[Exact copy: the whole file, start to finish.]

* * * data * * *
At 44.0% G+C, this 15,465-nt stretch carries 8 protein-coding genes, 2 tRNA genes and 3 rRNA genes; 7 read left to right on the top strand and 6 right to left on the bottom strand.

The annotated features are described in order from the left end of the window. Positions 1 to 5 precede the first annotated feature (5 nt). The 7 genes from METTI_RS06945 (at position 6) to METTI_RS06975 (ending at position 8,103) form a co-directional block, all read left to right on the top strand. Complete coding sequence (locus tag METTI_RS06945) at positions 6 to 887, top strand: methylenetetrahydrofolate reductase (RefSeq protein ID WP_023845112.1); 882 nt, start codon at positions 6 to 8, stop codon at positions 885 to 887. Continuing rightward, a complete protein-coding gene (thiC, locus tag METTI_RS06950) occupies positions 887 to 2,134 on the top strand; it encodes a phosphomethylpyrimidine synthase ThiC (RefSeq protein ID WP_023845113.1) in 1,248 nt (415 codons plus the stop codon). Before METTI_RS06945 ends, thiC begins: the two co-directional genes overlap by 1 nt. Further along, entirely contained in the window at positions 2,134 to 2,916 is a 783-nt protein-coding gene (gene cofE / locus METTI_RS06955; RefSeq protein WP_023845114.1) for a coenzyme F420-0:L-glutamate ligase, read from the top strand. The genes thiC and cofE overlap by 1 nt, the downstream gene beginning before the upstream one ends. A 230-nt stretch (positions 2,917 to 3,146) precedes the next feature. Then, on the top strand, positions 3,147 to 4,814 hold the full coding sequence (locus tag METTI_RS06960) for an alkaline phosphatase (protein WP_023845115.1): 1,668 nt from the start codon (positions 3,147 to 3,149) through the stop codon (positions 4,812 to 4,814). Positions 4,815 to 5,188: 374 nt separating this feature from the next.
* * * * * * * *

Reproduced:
At 44.0% G+C, this 15,465-nt stretch carries 8 protein-coding genes, 2 tRNA genes and 3 rRNA genes; 7 read left to right on the top strand and 6 right to left on the bottom strand.

The annotated features are described in order from the left end of the window. Positions 1 to 5 precede the first annotated feature (5 nt). The 7 genes from METTI_RS06945 (at position 6) to METTI_RS06975 (ending at position 8,103) form a co-directional block, all read left to right on the top strand. Complete coding sequence (locus tag METTI_RS06945) at positions 6 to 887, top strand: methylenetetrahydrofolate reductase (RefSeq protein ID WP_023845112.1); 882 nt, start codon at positions 6 to 8, stop codon at positions 885 to 887. Continuing rightward, a complete protein-coding gene (thiC, locus tag METTI_RS06950) occupies positions 887 to 2,134 on the top strand; it encodes a phosphomethylpyrimidine synthase ThiC (RefSeq protein ID WP_023845113.1) in 1,248 nt (415 codons plus the stop codon). Before METTI_RS06945 ends, thiC begins: the two co-directional genes overlap by 1 nt. Further along, entirely contained in the window at positions 2,134 to 2,916 is a 783-nt protein-coding gene (gene cofE / locus METTI_RS06955; RefSeq protein WP_023845114.1) for a coenzyme F420-0:L-glutamate ligase, read from the top strand. The genes thiC and cofE overlap by 1 nt, the downstream gene beginning before the upstream one ends. A 230-nt stretch (positions 2,917 to 3,146) precedes the next feature. Then, on the top strand, positions 3,147 to 4,814 hold the full coding sequence (locus tag METTI_RS06960) for an alkaline phosphatase (protein WP_023845115.1): 1,668 nt from the start codon (positions 3,147 to 3,149) through the stop codon (positions 4,812 to 4,814). Positions 4,815 to 5,188: 374 nt separating this feature from the next.